The Stress Mastery Challenge

Stress is an omnipresent challenge to optimal performance and wellbeing in all areas.

Stress not only impacts organisational productivity*, it impacts people's lives*. 



Typical approaches under the umbrella of 'stress management' are not fully addressing the magnitude and growth of our stress epidemic. That's because managing stress is an incomplete approach to building and maintaining our performance, health, wellbeing, and relationships. We deserve better than merely managing - we owe it to ourselves to master stress so we can be at our best and learn from life's challenges.

That's why it's my firm position that learning and practising strategies that help us to master stress in our work, life, and relationships is a ‘must have’ for our overloaded and overwhelmed society. 

Let's acknowledge that stress will never go away, and we don’t want it to. With a mindful approach and balanced performance and wellbeing resilience, stress can be mastered and epic progress can be realised. Not all stress is bad. Stress management promoters often lead with the message that stress needs to be managed - that we need to get rid of it because it undermines our performance and creates health issues. This can send a simple - albeit misleading message - that stress is bad. Stress is not the issue. Our relationship and responses to stress that occurs, that's the issue.

It is more appropriate, in my professional opinion, to really open our minds and not only knowing but talking about the many ways we can approach and master stress.

To summarise...

Mindset - Our relationship to stress makes our mindset, attitude, and beliefs about stress incredibly important. Some stressors most benefit from adopting a learning and growth mindset as this creates an approach and relationship towards challenges that promotes a curiosity to learn and make progress rather than avoid;
Mindfulness - Our relationship to stress makes our mindful engagement with stress another important factor that we can work on. Some stressors can be dealt with by bringing our attention to the reality of the present-moment. Then, attending to a stressor with some perspective as opposed to automatic judgments. Then, self-regulating our thoughts, feelings and behaviours. Taken together, this helps us to open up to the current situation and engage with reality more effectively. Of course, we will still benefit from...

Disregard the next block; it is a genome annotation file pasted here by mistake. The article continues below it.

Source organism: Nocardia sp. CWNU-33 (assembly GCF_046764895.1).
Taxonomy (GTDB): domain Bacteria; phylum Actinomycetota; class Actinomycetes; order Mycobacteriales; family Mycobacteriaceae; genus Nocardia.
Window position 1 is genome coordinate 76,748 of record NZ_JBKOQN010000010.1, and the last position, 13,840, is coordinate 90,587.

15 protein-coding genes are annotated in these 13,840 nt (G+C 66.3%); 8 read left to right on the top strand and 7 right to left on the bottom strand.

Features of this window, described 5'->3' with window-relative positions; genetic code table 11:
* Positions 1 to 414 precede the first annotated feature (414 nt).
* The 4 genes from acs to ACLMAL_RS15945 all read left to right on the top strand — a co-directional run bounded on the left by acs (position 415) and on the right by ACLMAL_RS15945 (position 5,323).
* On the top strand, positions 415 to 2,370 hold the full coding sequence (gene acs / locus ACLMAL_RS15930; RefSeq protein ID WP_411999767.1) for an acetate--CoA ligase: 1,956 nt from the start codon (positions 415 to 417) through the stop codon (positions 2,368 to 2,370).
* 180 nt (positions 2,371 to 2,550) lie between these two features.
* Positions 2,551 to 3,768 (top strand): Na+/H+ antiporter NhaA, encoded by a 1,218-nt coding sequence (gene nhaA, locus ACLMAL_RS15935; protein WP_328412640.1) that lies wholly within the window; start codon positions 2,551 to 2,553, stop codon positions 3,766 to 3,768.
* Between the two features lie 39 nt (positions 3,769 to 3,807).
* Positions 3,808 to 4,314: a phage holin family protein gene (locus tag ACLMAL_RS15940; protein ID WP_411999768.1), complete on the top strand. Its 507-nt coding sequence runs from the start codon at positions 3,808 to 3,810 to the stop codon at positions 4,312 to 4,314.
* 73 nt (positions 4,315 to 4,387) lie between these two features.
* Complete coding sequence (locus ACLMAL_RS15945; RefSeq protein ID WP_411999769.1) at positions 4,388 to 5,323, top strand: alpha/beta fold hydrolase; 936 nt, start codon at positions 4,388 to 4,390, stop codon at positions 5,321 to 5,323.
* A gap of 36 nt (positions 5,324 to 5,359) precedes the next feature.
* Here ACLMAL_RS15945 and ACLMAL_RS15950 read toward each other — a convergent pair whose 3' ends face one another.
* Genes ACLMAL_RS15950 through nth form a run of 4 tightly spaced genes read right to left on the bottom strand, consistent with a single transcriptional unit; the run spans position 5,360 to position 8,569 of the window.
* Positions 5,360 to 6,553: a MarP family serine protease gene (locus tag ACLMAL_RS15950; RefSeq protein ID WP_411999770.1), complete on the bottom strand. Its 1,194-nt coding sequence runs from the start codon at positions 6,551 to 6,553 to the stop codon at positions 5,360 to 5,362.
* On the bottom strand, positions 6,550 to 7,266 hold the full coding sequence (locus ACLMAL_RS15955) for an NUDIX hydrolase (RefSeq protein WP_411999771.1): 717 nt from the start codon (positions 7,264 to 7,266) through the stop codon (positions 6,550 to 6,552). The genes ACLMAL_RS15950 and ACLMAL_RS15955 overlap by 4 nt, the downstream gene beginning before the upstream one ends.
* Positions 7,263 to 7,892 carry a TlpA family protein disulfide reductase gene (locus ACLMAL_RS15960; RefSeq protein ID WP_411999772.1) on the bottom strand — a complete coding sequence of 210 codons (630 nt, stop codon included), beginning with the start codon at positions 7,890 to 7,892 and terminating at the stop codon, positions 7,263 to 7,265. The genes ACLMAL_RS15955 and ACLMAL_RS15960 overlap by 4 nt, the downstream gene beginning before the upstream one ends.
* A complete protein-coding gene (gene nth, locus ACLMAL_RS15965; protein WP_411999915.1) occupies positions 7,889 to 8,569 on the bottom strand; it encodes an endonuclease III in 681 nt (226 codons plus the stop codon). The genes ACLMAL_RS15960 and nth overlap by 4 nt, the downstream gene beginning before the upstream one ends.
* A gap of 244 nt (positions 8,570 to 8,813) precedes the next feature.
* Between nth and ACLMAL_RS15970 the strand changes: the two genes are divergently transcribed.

Management - Our responses to stress are important. I know what I just said about management, but it is still part of the equation. Coping with a stressor, managing our responses, and resiliently bouncing back from stress, struggles, and setbacks is in the stress mastery mix. That can mean anything from allowing and accepting stress openly, to engaging with stress curiously and adaptively - solving problems with creative solutions; through to demonstrating effective and resilient stress management skills and actions to reduce stress and/or initiate valuable forward momentum in spite of stress.


Mastery is the overall objective, and learning AND practise is key to mastery.

That is, it's not sufficient to simply 'know' about strategies for working effectively with stress. Sure, we need to be understanding. We need to have learned what works for us. Most importantly, however, we need to draw on skills for working with stress when we need them most - and that requires practise.

Without practise, we rely on our default reactions, reflexes and embedded patterns that may not draw on the best of our knowledge. Commitment to practise and skill development is key. Progress is key. Impact is key. Stress Mastery is key - and only possible when we learn through practise!

We can all benefit from being our best in times of stress and I love researching and experimenting with evidence-based strategies and practices we can collectively learn and practise to make that happen.

2016 services pack